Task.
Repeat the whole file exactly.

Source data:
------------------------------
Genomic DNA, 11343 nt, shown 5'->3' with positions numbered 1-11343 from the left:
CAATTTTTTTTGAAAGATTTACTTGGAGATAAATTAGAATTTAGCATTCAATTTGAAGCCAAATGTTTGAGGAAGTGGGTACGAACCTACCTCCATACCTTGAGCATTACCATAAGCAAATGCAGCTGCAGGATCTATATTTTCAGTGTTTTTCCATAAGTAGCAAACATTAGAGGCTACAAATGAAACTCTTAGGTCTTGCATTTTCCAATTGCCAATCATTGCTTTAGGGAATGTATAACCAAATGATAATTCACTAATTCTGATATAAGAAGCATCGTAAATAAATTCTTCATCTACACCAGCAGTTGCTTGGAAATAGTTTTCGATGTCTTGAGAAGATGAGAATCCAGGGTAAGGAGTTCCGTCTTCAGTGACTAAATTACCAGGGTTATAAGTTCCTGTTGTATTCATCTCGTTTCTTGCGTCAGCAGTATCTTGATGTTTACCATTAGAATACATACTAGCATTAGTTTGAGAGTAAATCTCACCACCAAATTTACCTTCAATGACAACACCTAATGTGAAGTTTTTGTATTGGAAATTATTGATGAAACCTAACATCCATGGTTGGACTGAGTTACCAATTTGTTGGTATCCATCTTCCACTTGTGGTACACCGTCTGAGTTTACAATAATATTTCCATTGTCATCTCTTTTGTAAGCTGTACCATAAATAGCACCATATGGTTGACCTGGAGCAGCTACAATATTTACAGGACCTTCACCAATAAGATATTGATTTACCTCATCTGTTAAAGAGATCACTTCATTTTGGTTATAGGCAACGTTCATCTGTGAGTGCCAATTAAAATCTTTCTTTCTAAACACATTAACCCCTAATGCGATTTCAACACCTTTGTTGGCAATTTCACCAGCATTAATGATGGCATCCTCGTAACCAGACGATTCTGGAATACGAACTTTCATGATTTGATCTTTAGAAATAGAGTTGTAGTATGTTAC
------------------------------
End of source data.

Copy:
Genomic DNA, 11343 nt, shown 5'->3' with positions numbered 1-11343 from the left:
CAATTTTTTTTGAAAGATTTACTTGGAGATAAATTAGAATTTAGCATTCAATTTGAAGCCAAATGTTTGAGGAAGTGGGTACGAACCTACCTCCATACCTTGAGCATTACCATAAGCAAATGCAGCTGCAGGATCTATATTTTCAGTGTTTTTCCATAAGTAGCAAACATTAGAGGCTACAAATGAAACTCTTAGGTCTTGCATTTTCCAATTGCCAATCATTGCTTTAGGGAATGTATAACCAAATGATAATTCACTAATTCTGATATAAGAAGCATCGTAAATAAATTCTTCATCTACACCAGCAGTTGCTTGGAAATAGTTTTCGATGTCTTGAGAAGATGAGAATCCAGGGTAAGGAGTTCCGTCTTCAGTGACTAAATTACCAGGGTTATAAGTTCCTGTTGTATTCATCTCGTTTCTTGCGTCAGCAGTATCTTGATGTTTACCATTAGAATACATACTAGCATTAGTTTGAGAGTAAATCTCACCACCAAATTTACCTTCAATGACAACACCTAATGTGAAGTTTTTGTATTGGAAATTATTGATGAAACCTAACATCCATGGTTGGACTGAGTTACCAATTTGTTGGTATCCATCTTCCACTTGTGGTACACCGTCTGAGTTTACAATAATATTTCCATTGTCATCTCTTTTGTAAGCTGTACCATAAATAGCACCATATGGTTGACCTGGAGCAGCTACAATATTTACAGGACCTTCACCAATAAGATATTGATTTACCTCATCTGTTAAAGAGATCACTTCATTTTGGTTATAGGCAACGTTCATCTGTGAGTGCCAATTAAAATCTTTCTTTCTAAACACATTAACCCCTAATGCGATTTCAACACCTTTGTTGGCAATTTCACCAGCATTAATGATGGCATCCTCGTAACCAGACGATTCTGGAATACGAACTTTCATGATTTGATCTTTAGAAATAGAGTTGTAGTATGTTAC